You can get more of Stardust at its website, there are pictures there, and video, and you can get lost and spend hours on that site. It's the kind of thing that makes you sit up and breathe, "I believe!" and understand viscerally the tenets that underlie a faith.
More swag - we got a wonderful poster with a bunch of galaxies that had been studied. It's stupendous.
The next thing was a hands-on activity that involved actually seeing those spectra which we had been talking about earlier, through a diffraction grating. We gazed on Hydrogen tubes, Helium tubes, Argon tubes, counted emission lines and drew them with Crayolas on blank template papers, and had more fun than I've had since I don't know when.
Break, and then "back of the envelope" calculations session. My thinnest area, this, the maths. And too many people knew more than I did, made leaps of intuition or guesses more educated than I could muster, and by the time I caught up to figuring out a step they were four steps ahead, and after a while I just gave up trying to follow there and then, took notes for later, and sat back and watched. I did learn that trying to do a scale model of the Solar System within the room we were in was physically impossible to do unless we took the sun, proportionally speaking, to be the size of a mustard seed - in which case even Pluto fit into our long seminar room, and Alpha Centauri would have been located in Cheyenne (another mustard seed). If the sphere used as a model for the sun was any larger, the outermost planets would have to be placed miles away, sometimes MANY miles away. Comes back to that original DOuglas Adams, "The Universe is BIG."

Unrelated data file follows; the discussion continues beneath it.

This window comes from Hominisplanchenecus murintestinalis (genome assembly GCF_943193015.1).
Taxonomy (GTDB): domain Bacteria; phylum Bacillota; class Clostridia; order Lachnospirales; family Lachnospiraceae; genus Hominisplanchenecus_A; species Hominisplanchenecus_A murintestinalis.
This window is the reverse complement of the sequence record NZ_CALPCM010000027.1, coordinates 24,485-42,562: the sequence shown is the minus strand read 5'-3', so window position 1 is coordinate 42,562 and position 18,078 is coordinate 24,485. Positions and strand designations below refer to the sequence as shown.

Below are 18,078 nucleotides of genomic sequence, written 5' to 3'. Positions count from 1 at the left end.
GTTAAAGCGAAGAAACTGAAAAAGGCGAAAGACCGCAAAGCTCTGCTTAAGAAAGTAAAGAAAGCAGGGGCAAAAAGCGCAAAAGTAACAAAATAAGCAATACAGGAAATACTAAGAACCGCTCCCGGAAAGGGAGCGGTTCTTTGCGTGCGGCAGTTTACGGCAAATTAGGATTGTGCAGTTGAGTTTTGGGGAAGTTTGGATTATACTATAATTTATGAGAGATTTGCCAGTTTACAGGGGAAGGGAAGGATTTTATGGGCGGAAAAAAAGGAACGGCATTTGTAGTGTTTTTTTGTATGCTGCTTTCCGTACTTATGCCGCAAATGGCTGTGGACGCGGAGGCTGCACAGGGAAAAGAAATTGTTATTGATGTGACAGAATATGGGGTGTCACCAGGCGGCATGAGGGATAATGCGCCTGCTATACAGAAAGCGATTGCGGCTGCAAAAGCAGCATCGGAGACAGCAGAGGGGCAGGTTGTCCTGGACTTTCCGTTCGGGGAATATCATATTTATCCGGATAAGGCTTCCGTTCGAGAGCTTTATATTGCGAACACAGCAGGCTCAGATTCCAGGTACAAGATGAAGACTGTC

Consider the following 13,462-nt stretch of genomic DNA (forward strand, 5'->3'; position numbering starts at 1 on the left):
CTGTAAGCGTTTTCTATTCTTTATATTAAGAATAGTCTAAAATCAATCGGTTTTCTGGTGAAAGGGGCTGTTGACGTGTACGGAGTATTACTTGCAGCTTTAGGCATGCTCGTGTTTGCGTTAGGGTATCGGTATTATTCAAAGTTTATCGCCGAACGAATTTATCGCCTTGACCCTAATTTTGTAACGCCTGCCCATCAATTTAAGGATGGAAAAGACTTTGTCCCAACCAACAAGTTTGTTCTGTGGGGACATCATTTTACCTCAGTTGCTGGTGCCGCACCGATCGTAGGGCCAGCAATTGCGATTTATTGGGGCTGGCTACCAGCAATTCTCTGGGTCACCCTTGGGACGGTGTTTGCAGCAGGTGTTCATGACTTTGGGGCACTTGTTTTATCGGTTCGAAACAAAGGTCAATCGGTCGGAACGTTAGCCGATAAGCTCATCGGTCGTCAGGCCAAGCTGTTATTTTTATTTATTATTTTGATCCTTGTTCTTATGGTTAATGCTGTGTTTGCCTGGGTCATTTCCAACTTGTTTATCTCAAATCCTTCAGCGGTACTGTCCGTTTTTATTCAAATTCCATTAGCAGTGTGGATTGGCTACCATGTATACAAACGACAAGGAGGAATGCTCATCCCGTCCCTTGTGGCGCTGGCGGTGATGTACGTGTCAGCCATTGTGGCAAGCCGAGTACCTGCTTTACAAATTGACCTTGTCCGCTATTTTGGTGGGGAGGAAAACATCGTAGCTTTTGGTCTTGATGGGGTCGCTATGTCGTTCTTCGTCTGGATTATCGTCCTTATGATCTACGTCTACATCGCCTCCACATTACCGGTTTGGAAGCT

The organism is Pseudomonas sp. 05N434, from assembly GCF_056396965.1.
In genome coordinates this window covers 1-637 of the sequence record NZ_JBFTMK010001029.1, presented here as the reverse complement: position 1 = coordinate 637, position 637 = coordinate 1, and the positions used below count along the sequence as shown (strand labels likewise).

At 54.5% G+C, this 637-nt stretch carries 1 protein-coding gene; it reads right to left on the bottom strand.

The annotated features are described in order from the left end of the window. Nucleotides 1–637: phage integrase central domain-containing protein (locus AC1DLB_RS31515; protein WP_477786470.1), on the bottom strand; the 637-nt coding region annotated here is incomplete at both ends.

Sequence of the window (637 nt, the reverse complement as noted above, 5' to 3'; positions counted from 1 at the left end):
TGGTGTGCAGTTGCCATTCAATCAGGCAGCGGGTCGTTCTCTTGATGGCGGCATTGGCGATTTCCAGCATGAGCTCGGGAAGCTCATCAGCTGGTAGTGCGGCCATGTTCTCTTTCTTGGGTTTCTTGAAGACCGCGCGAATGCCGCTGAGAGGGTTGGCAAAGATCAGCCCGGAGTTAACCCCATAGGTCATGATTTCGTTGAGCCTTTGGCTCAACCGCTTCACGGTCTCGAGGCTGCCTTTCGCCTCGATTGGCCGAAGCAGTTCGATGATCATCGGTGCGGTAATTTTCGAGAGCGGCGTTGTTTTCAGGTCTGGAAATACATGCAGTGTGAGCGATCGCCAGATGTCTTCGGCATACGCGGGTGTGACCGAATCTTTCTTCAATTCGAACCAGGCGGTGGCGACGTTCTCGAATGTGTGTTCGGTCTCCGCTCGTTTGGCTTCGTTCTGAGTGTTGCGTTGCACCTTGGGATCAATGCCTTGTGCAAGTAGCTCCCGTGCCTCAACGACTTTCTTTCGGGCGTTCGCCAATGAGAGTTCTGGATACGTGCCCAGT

The maths cowed me a little, and I was kind of relieved when at least one other participant wanted to know whom she could call if her novels ever needed such calculations to be done. But we did end with a cool little exercise - watching the "Blue Danube" sequence from "2001" and then calculating the G-force on the space station from the formulae just presented to us. We discovered that the space station had pretty much Moon gravity, and then had to go back and double check whether the denizens of the station "moon-walked" along the corridors (which they didn't) - and then we walked back to the residence hall and relaxed for a short while until they came to pick us up for the party at prof_brotherton's at 7:30 PM. At some point during the evening a couple of us went outside to stare at the perfect, clear night sky... with the Milky Way etched across it in all its glory, the first time I've actually seen it in something like twenty years, and then... and then... we had shooting stars. Streaking across the heavens. Leaving no trace but a memory in the heart.
I stood and stared up at the sky and nearly wept at the beauty of it all, at the pale star shadows of our galaxy's arm hanging across the heavens, at the bright star that might have been Saturn or Jupiter, at the Big Dipper, at the star that must have been Polaris.
And my mind was fed, my heart was full, my soul was overflowing with these glimpses into beauty and power.
Good night, wherever you are. I am happy.